- A locally designed multi-tool, that you’ll always want to carry.
- This bicycle tool can get to all those hard to reach bolts and screws.
- Lightweight, durable and much safer to ride with in your pocket.
On your first ride and your thousandth ride, you’ll probably use a bike tool.
The modern mountain, gravel and road bike might be excellently built, with wonderfully evolved components, but cyclists will always want to fiddle.
Whether it is moving those brake levers or altering the angle of your shoe cleats, everything needs a tool to be adjusted.
Metal tools can be a hassle to carry
The multi-tool is a popular gift of great utility for the cyclist in your family or circle of friends. Most tools are entirely metal, exposed to contaminants, moisture and not always that affordable.
But what if there was a South African designed bike tool that was inexpensive and brilliantly usable? I’ve been using exactly such a tool for the last while.
I have a fleet of bikes, using cycling’s three different wheel sizes: 26-, 27.5 and 29”. My DIY mechanic abilities are also remarkably uninspiring. It means that I don’t do those routine pre-ride checks before my weekend rides on a Friday evening.
The result? Knees that signal their discontent due to shifting shoe cleats. Axles that need fastening after long technical descents due to my poor line choice. And the occasional saddle height adjustment because all riders, myself included, suffer from seat post OCD.
Everything you need - out on a ride
I dislike carrying a metal tool. They are heavy and uncomfortable in a jersey pocket. And at times, you struggle to reach that bolt you want to adjust, or lack the leverage to turn it.
The Ryder Innovation Groove Tool has been everything I always wanted: simple, powerful and mostly plastic. At first encounter, the Groove Tool doesn’t look like much. It has a simple cylindrical silhouette with two magnetic tool ports.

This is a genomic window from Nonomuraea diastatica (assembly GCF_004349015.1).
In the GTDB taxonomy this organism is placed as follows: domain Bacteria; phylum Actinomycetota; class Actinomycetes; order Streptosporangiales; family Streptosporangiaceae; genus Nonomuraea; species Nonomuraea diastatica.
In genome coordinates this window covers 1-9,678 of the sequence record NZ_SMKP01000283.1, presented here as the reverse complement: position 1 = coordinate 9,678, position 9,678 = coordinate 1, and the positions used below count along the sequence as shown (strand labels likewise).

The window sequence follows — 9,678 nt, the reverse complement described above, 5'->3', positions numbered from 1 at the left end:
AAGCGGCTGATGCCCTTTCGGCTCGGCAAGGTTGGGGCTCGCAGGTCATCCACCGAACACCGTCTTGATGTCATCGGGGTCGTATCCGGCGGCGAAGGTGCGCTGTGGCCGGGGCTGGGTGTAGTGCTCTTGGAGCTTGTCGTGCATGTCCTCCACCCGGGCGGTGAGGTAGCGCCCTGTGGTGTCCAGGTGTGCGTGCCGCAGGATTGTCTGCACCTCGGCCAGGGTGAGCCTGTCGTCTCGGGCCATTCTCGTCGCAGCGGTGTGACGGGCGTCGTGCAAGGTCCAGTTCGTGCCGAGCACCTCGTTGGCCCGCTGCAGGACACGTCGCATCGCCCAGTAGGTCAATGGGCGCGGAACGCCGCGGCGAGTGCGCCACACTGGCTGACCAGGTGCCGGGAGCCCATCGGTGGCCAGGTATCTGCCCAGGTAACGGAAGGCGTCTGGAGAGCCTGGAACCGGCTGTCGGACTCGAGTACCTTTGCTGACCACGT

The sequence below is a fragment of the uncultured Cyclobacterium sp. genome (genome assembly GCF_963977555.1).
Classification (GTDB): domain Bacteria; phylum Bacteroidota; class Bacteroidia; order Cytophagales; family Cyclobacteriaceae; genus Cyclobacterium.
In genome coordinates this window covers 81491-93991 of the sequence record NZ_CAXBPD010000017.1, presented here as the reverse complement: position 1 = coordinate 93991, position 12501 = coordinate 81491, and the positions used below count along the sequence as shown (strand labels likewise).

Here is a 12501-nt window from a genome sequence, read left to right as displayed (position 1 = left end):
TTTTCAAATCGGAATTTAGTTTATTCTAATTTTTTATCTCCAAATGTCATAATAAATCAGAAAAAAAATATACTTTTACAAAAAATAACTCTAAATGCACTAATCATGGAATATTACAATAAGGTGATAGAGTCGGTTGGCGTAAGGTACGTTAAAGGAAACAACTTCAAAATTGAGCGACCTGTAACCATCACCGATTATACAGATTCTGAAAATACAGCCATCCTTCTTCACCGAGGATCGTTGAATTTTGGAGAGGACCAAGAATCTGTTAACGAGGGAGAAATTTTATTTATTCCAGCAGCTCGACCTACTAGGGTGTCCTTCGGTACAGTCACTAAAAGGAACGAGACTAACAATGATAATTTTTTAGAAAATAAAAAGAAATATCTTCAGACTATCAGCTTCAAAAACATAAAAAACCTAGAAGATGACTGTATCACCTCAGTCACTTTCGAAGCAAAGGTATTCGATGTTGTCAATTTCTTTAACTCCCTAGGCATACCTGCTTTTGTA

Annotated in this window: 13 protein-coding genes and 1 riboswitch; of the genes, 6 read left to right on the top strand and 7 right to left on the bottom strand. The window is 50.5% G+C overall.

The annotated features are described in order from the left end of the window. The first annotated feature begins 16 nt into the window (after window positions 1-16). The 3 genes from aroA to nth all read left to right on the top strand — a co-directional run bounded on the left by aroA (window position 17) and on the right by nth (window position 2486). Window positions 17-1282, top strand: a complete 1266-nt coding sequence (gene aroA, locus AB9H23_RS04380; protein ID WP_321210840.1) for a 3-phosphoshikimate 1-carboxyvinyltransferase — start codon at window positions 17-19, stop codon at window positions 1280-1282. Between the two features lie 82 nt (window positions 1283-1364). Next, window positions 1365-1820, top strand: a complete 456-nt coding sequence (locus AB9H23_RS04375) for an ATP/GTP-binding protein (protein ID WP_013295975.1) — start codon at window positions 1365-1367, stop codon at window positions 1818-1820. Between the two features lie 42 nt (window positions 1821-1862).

Once you open it and see what is inside, it becomes evident this is a tool designed by a very experienced rider.
Inside the Groove Tool, you have mounting trays for four tool bits, which are double-sided. That means eight tool ends in total, covering almost any screw or bolt that you would need to turn or adjust.
Ryder Innovation’s Groove Tool has six allen keys and two screwdriver tips. You simply slide out the bit you need, close the Groove Tool top cap again, and mount it in whichever tool driver port you require.
The Groove Tool is long enough to give you adequate leverage used in the ‘L’ configuration. And if you configure it as a ‘T’ driver tool, it has impressive reach – especially if you want to fasten loose bottle cage bolts.
Plastic has less risk than metal
It’s clever and works a treat. Most of all, it’s convenient and safer to carry than a metal tool. Over time, there is negligible rust risk as all the tooltips are homed inside the Groove Tool’s plastic body – which is sealed.
‘Why is it safer to carry?’ I’ve had my quota of self-inflicted mountain bike crashes, and the landing dynamics are deeply unpredictable.
When you land on your side or back, a metal bike tool can cause significant bruising. The Groove Tool’s plastic body reduces impact risk when things do go awry and you land awkwardly.
Is it perfect? No. For those nearly seized or rusted-to-ruin bolts and screws, you’ll need a traditional all-metal tool or something with even more precise leverage. But the Groove Tool isn’t designed for heavy duty bike maintenance.
This is an adaptable, easy to carry bike tool for trailside adjustments, immune to the ravages of many seasons of winter riding.
Best of all, it’s proudly South African and at less than R300, a steal of a deal.